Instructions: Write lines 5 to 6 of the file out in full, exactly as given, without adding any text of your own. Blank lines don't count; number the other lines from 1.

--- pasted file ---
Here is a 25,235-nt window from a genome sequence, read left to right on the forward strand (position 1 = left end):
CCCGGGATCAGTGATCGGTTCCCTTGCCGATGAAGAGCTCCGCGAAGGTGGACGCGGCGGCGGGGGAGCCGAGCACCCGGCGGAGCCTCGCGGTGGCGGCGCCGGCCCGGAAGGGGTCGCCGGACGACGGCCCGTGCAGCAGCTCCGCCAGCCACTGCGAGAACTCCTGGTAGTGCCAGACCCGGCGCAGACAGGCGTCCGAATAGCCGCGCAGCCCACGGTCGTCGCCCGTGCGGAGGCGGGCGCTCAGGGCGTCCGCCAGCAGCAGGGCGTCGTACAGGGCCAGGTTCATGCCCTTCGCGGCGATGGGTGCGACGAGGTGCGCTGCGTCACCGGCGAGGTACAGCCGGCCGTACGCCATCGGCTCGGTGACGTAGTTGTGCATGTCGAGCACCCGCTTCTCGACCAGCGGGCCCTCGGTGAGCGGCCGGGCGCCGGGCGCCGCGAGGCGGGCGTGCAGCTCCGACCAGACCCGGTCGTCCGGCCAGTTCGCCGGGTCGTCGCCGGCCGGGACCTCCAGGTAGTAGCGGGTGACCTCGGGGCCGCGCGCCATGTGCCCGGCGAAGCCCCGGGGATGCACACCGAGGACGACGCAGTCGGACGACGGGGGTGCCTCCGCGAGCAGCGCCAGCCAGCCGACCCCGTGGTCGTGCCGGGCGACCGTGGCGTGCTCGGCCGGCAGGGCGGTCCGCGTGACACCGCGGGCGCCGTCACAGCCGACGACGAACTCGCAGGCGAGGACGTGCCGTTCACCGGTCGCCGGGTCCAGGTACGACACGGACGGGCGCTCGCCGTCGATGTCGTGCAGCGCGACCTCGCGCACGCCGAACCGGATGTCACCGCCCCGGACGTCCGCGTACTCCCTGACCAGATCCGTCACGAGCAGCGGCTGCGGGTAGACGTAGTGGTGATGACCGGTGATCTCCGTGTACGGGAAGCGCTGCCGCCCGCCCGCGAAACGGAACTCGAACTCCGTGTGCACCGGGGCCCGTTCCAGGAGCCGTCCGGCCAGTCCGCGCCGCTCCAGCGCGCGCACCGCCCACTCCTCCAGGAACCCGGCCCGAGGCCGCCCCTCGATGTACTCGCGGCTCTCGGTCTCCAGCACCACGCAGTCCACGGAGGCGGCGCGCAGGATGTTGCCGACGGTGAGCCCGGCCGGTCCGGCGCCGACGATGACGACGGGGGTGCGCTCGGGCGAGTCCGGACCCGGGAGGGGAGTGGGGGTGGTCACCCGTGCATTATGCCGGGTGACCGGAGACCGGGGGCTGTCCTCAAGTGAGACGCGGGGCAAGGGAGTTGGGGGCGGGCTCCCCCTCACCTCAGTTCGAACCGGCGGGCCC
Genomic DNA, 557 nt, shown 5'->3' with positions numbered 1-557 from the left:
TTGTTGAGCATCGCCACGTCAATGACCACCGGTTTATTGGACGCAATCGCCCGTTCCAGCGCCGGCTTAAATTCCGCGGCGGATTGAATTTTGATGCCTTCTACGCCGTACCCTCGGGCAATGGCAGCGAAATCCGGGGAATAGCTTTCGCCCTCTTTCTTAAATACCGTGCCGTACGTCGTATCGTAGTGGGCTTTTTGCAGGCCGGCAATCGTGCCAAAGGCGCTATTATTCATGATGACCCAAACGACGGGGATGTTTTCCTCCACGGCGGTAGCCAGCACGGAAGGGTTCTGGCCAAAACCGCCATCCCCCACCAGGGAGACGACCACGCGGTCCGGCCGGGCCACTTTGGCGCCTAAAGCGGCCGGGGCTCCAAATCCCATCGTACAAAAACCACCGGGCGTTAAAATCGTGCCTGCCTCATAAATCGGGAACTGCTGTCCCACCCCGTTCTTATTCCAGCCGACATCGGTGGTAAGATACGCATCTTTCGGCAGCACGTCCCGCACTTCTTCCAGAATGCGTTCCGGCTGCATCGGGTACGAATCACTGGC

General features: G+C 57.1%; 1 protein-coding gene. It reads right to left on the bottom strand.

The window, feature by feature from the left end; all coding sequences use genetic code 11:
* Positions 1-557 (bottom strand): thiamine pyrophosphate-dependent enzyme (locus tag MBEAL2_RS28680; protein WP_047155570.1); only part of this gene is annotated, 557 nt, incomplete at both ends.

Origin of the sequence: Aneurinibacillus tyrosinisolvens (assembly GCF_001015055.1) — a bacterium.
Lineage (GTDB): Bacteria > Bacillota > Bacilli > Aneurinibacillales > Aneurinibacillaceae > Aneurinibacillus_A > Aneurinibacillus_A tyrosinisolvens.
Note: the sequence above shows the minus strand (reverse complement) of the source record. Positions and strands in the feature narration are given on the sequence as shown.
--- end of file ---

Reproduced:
General features: G+C 57.1%; 1 protein-coding gene. It reads right to left on the bottom strand.

The window, feature by feature from the left end; all coding sequences use genetic code 11: